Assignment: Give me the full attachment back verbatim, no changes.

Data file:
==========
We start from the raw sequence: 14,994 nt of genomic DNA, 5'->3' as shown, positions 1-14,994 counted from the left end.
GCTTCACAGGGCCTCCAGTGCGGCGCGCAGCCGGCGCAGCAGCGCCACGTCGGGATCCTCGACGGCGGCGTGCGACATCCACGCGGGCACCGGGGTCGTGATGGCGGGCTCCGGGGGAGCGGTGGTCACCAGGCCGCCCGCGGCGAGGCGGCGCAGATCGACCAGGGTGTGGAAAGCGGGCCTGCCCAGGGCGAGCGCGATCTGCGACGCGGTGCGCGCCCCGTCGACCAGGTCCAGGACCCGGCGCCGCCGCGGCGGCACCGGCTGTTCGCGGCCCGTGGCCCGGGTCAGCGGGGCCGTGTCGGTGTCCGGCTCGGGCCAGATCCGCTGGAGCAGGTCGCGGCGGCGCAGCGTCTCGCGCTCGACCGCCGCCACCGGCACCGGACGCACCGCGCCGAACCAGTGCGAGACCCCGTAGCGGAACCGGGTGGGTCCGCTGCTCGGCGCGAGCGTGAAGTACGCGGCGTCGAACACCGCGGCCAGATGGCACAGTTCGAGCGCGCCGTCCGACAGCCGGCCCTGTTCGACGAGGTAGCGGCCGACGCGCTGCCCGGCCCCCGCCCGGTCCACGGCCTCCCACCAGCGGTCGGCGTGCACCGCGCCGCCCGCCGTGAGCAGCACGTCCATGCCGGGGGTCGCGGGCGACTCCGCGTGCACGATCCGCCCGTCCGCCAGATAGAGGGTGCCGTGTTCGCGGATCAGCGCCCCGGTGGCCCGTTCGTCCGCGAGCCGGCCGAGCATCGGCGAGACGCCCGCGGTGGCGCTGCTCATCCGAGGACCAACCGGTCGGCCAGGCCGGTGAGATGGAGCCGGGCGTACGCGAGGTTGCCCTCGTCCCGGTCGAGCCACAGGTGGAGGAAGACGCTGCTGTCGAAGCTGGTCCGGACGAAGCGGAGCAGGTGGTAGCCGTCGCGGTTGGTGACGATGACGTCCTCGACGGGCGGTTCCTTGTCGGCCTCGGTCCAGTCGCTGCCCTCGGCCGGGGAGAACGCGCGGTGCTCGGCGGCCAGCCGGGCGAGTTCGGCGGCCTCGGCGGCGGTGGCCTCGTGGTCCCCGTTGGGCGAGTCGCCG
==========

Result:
We start from the raw sequence: 14,994 nt of genomic DNA, 5'->3' as shown, positions 1-14,994 counted from the left end.
GCTTCACAGGGCCTCCAGTGCGGCGCGCAGCCGGCGCAGCAGCGCCACGTCGGGATCCTCGACGGCGGCGTGCGACATCCACGCGGGCACCGGGGTCGTGATGGCGGGCTCCGGGGGAGCGGTGGTCACCAGGCCGCCCGCGGCGAGGCGGCGCAGATCGACCAGGGTGTGGAAAGCGGGCCTGCCCAGGGCGAGCGCGATCTGCGACGCGGTGCGCGCCCCGTCGACCAGGTCCAGGACCCGGCGCCGCCGCGGCGGCACCGGCTGTTCGCGGCCCGTGGCCCGGGTCAGCGGGGCCGTGTCGGTGTCCGGCTCGGGCCAGATCCGCTGGAGCAGGTCGCGGCGGCGCAGCGTCTCGCGCTCGACCGCCGCCACCGGCACCGGACGCACCGCGCCGAACCAGTGCGAGACCCCGTAGCGGAACCGGGTGGGTCCGCTGCTCGGCGCGAGCGTGAAGTACGCGGCGTCGAACACCGCGGCCAGATGGCACAGTTCGAGCGCGCCGTCCGACAGCCGGCCCTGTTCGACGAGGTAGCGGCCGACGCGCTGCCCGGCCCCCGCCCGGTCCACGGCCTCCCACCAGCGGTCGGCGTGCACCGCGCCGCCCGCCGTGAGCAGCACGTCCATGCCGGGGGTCGCGGGCGACTCCGCGTGCACGATCCGCCCGTCCGCCAGATAGAGGGTGCCGTGTTCGCGGATCAGCGCCCCGGTGGCCCGTTCGTCCGCGAGCCGGCCGAGCATCGGCGAGACGCCCGCGGTGGCGCTGCTCATCCGAGGACCAACCGGTCGGCCAGGCCGGTGAGATGGAGCCGGGCGTACGCGAGGTTGCCCTCGTCCCGGTCGAGCCACAGGTGGAGGAAGACGCTGCTGTCGAAGCTGGTCCGGACGAAGCGGAGCAGGTGGTAGCCGTCGCGGTTGGTGACGATGACGTCCTCGACGGGCGGTTCCTTGTCGGCCTCGGTCCAGTCGCTGCCCTCGGCCGGGGAGAACGCGCGGTGCTCGGCGGCCAGCCGGGCGAGTTCGGCGGCCTCGGCGGCGGTGGCCTCGTGGTCCCCGTTGGGCGAGTCGCCG